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Three Cents Worth: Table Change By Dollar, Not Percent

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[This week, our graph guru Jonathan Miller sets the table using dollars and cents, not those all-too-common percentages.]

In the effort to gauge the change in real estate markets, a great deal of emphasis is placed on the percent difference from one period to the next. The dollar amounts are rarely shown because it's harder for the reader to take a quick glance. This week I attempted to look at appreciation in dollars, by size of apartment rather than the percent change, trying to extract the pace of price growth by property type.

Last week I was given grief for only speaking to the luxury market, so this week I thought I would look at all apartment sizes and explore the differences between co-ops and condos by change in dollar amounts over the past several years. I looked at the change in average sales price from the prior-year quarter (2005 to 2008) and averaged the results for each apartment size for all quarters. The co-op and condo numbers in the table represent the pace of change in average sales price between co-ops and condos, not the actual difference.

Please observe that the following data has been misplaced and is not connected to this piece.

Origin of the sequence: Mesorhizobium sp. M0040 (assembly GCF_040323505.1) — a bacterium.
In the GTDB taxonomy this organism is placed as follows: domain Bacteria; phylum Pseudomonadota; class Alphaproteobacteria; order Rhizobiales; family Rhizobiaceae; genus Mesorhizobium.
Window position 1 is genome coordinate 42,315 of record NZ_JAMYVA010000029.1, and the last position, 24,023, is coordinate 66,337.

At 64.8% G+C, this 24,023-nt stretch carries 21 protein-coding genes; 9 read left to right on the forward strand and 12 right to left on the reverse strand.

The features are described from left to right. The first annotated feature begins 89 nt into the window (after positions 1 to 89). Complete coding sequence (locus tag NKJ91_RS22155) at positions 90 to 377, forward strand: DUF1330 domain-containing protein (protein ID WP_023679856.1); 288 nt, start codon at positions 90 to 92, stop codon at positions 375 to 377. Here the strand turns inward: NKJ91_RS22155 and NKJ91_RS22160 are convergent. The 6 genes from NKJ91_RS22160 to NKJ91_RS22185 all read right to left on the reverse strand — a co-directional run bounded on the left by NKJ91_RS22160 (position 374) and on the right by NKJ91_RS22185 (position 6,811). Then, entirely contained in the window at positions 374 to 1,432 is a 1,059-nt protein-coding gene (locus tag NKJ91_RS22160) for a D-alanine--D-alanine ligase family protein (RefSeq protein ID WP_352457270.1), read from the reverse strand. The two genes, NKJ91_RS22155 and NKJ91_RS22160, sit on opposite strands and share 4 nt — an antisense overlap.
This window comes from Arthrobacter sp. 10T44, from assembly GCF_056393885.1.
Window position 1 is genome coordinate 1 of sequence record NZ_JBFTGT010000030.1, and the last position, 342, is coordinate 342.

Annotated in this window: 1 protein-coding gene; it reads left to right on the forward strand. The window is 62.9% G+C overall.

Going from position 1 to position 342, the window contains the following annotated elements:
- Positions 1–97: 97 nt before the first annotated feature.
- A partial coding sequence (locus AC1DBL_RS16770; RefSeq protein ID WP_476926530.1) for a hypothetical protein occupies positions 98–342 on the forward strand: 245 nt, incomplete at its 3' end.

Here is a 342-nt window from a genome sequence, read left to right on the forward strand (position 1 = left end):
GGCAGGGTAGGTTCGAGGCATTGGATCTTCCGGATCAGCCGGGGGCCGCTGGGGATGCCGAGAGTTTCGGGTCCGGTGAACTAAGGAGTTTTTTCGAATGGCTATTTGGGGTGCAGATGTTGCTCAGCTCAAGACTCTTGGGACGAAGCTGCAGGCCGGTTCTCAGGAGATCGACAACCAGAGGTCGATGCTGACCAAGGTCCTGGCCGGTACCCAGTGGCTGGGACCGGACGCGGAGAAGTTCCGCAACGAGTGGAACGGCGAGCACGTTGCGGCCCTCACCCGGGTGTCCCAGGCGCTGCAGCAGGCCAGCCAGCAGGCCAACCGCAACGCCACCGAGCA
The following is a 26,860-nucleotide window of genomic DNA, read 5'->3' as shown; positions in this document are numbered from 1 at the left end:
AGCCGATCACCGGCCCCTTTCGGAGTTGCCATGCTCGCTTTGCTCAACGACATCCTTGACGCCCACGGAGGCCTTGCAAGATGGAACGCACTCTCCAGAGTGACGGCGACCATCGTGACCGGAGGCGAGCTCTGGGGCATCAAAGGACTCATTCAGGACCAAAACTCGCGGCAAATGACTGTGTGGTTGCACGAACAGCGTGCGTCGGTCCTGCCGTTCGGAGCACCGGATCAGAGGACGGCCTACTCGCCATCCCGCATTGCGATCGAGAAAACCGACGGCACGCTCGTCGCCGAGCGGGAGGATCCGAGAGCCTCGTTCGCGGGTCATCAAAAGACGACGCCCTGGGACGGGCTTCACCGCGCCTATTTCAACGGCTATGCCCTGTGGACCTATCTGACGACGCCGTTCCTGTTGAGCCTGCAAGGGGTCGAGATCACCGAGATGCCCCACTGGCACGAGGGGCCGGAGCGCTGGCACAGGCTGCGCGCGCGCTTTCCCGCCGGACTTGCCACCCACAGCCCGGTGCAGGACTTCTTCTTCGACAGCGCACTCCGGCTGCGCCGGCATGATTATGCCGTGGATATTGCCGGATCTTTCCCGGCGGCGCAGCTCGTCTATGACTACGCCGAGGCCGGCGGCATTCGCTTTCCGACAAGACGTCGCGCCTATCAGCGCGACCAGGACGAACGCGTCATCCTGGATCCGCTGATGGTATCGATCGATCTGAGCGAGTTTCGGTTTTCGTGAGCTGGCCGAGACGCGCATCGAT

For example, the average sales price of a studio apartment increased at a pace of $42,015 from each prior-year quarter, as compared to a $66,107 average increase for condos?it doesn't mean that studios increased only $42,015 over that period. That figure represents a metric for the pace of change in prices. Smaller numbers mean smaller pace of actual growth.

Studios saw a smaller dollar increase than condos did. It would therefore be reasonable to expect the spread to expand with the size of the apartment, but it doesn't.

Two-bedroom and four-bedroom apartments showed very little difference in their average pace of increase, suggesting that owners of two-bedroom co-ops and condos saw similar gains in their equity. Studios, one-bedroom and three-bedroom condo apartments showed larger gains, with three-bedroom condos far exceeding three-bedroom co-ops in the average dollar change in sales price. The larger three-bedroom condo pace is likely due to their inclusion into new developments as a favorite apartment size (they yield maximum profit for developers).

While this table shows that condos realized larger dollar gain in three of the five categories, it follows that co-ops may be seen as a better value for those same categories in the current market.
· Manhattan Dollar Change In Average Sales Price By Size [Miller Samuel]